Canadians joined people the world over in welcoming the inauguration of Barack Obama as the 44th president of the United States.
From schoolrooms in Calgary to Montreal and in celebrations from Halifax to Vancouver, Canada paused yesterday to watch Obama’s historic swearing-in live from Washington D.C.
Across the GTA people gathered downtown, in schoolrooms from Markham to Scarborough and crowded around televisions screens throughout the city to take in the pomp and politics. In the heart of the city, the Bloor Street Cinema broadcast the inauguration live on its big screen to a capacity crowd of 850.
Much of the sponsorship for the event came from Democrats Abroad’s Toronto chapter. Stephen Scharper, a member of the DA who has been living and working in Canada for over eight years, commented on Canada’s enthusiasm for the new US president.
“There is so much excitement. I mean most of the people here are Canadians, not Americans,” Scharper said. “I am a little surprised, I mean the kind of hoopla that Canada has been exhibiting, I am surprised but I think the world is hungry for the United States to kind of live up to its own values and I think they have hope (in) Barack Obama.”
The change in leader for the United States signifies a lot for many people. However, this time it is not only African-Americans and American citizens who are feeling the full force of this historic day.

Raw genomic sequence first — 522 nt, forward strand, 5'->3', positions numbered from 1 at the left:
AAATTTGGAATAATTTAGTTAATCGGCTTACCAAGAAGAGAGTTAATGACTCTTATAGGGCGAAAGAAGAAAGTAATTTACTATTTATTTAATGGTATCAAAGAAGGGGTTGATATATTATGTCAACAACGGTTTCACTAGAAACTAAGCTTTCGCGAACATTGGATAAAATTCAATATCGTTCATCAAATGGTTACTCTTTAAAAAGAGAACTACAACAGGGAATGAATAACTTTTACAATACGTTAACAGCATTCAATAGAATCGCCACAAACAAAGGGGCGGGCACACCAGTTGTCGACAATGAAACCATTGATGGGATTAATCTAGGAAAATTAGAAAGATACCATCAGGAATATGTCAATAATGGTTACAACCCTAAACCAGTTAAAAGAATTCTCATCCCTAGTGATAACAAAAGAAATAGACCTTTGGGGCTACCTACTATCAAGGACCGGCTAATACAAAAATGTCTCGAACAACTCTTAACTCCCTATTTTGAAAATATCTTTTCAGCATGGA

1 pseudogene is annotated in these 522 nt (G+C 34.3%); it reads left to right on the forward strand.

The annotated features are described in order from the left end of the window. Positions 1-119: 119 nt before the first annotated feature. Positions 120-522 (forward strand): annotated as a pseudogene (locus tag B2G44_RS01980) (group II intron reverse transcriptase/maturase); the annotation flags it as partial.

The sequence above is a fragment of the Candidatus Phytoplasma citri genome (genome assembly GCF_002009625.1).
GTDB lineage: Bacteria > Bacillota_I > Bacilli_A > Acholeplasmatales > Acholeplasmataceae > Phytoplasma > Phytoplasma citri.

Obama’s inauguration came upon the heels of Martin Luther King Jr. Day, a day that celebrates the achievements of a man who fought for equality. For Barbados-born sisters Evelyn Gaye and Aliene Gibbons, it made sense the day belonged to the world.
“I never thought this day would come. This is just awesome and I do not think words can describe it,” Gibbons said.
Her daughter, Jasmyn Fyffe, was happy to be a part of the day with her mother and aunt and expressed an understanding for why so many Canadians and people of other nations seem so invested.
“It is a remarkable moment in history that I am grateful to be a part of. I feel (Obama) is bringing people together all over the world. It is definitely not just (important) in the United States,” she said.
The crowd at the Bloor Street Cinema was not the only one. A large number of people gathered at Wayne Getzky’s, a sports bar, where they toasted the inauguration with drinks like the Barack on the Rocks, and celebrations were held over the noon hour at Yonge and Dundas Square.
Meanwhile at the theatre the festive crowd broke into a rendition of Queen’s ‘We Will Rock You’ ‑ sung as ‘We Will Barack You’ – as others snapped photographs to mark this day in history.